Large studies have shown that using hormone replacement therapy (HRT) -- especially combination HRT containing estrogen AND progesterone -- increases breast cancer risk. Other studies have suggested a link between HRT use and lung cancer, especially among women with a history of smoking.
A large study found that women who used combination HRT were up to 48% more likely to develop lung cancer compared to women who never used HRT or used estrogen-only HRT.
The researchers looked at the medical records of 36,588 women for 6 years to see if there were any links between HRT use and lung cancer risk. The women in the study were age 50 to 76 and were in early menopause (perimenopause), actual menopause, or had gone through menopause. The women were part of the VITAL (Vitamins and Lifestyle) study, which was looking at links between nutritional supplements and breast cancer risk.
The researchers looked at whether a woman used HRT, the type of HRT, and how long it was taken. About 66% of the women reported using HRT in the past and/or during the study. About 66% of the women also had a history of cigarette smoking. Also, about 66% of the women had a personal or family history of cancer. During the 6 years the women were followed, 344 women were diagnosed with lung cancer.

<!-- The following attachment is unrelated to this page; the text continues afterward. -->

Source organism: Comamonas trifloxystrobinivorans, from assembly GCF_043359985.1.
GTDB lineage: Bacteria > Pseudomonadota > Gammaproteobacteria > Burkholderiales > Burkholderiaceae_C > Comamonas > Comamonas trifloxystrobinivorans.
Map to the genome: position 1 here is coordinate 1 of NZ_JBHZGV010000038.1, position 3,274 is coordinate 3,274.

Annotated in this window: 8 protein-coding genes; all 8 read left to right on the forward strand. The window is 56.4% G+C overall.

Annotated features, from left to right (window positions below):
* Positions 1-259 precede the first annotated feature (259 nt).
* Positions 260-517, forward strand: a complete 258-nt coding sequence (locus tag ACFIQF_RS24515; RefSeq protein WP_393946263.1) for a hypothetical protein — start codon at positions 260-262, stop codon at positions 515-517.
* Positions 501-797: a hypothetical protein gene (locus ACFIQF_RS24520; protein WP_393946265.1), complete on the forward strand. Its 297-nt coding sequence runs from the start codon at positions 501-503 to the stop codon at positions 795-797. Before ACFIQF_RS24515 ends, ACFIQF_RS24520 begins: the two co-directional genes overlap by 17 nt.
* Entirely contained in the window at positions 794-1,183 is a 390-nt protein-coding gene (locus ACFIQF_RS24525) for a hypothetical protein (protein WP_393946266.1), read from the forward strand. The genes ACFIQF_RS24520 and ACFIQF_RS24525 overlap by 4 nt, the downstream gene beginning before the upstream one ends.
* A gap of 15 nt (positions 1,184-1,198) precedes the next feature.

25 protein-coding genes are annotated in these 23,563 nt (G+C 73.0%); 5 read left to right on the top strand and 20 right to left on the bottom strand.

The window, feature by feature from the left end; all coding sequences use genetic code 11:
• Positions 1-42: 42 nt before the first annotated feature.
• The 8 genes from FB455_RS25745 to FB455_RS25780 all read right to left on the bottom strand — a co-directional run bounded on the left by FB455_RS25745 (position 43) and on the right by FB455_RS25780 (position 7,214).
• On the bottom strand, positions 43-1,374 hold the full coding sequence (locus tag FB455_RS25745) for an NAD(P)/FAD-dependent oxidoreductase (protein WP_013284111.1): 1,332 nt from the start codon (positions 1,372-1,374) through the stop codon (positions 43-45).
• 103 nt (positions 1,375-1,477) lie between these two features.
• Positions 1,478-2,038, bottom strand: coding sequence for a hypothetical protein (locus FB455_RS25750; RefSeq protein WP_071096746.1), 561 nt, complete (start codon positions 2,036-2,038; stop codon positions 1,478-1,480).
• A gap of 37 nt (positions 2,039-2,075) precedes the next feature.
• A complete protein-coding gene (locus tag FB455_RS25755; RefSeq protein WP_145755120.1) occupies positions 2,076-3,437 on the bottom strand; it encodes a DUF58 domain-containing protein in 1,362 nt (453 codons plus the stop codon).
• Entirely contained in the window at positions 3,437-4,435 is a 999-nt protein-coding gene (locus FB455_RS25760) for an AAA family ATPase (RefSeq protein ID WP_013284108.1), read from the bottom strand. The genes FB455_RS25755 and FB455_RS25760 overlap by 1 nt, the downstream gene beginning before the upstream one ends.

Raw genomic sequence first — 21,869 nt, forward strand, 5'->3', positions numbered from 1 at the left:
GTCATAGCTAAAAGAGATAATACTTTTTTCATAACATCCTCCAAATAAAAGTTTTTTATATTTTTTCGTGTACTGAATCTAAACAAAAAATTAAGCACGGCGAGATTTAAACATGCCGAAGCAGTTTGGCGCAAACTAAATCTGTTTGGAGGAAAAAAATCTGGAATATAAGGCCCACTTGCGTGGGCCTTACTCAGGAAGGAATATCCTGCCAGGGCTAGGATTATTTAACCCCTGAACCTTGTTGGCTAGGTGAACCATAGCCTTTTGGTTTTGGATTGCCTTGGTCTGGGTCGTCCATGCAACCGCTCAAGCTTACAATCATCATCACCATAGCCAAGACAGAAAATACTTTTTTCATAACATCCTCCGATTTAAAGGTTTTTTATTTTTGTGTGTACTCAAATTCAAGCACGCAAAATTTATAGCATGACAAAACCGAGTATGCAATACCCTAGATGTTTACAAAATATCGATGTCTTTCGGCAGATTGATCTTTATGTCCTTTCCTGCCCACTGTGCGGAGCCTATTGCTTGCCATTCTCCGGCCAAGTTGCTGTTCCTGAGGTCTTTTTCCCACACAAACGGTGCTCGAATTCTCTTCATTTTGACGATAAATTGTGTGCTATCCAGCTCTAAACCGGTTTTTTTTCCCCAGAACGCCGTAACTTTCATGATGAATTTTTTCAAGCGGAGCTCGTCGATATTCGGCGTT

Combination HRT use was associated with a higher risk of lung cancer risk. The amount of risk increase was linked to how long a woman used HRT. Compared to women who never used HRT:
- women who used combination HRT for 10 years or more had a 48% higher risk of lung cancer
- women who used combination HRT for 9 years or fewer had a 27% higher risk of lung cancer; still, this increase in risk wasn't statistically significant, which means it could have been due to chance and not because of HRT use
The researchers also found:
- women who used combination HRT and developed lung cancer were more likely to have more advanced lung cancer at diagnosis compared to women who developed lung cancer but never used combination HRT
- women who used estrogen-only HRT during or after menopause had the same lung cancer risk as women who never used HRT
- combination HRT use increased lung cancer risk no matter if a woman smoked or not
Menopausal side effects can dramatically reduce quality of life for some women. These women have to weigh the benefits of HRT against the risks. Those risks include increased breast cancer risk and, as the study reviewed here suggests, increased lung cancer risk.
If you're having severe hot flashes or other menopausal side effects and are considering HRT, talk to your doctor about all of your options. Ask how you can minimize your cancer risk AND relieve your symptoms. Be sure to discuss the pros and cons of different types of HRT. Other research strongly suggests that estrogen-only HRT appears to increase breast cancer risk less than combination HRT. The study reviewed here suggests that estrogen-only HRT doesn't increase lung cancer risk. If you do decide to take HRT, ask if you can take a low-dose formula and try to take it for the shortest time possible. Remember that smoking is a major risk factor for lung cancer and also may be a risk factor for breast cancer. If you don't smoke, don't start. If you do smoke, take steps to quit.
Learn more about more about menopause and ways to manage side effects in the Breastcancer.org Managing Menopausal Symptoms section.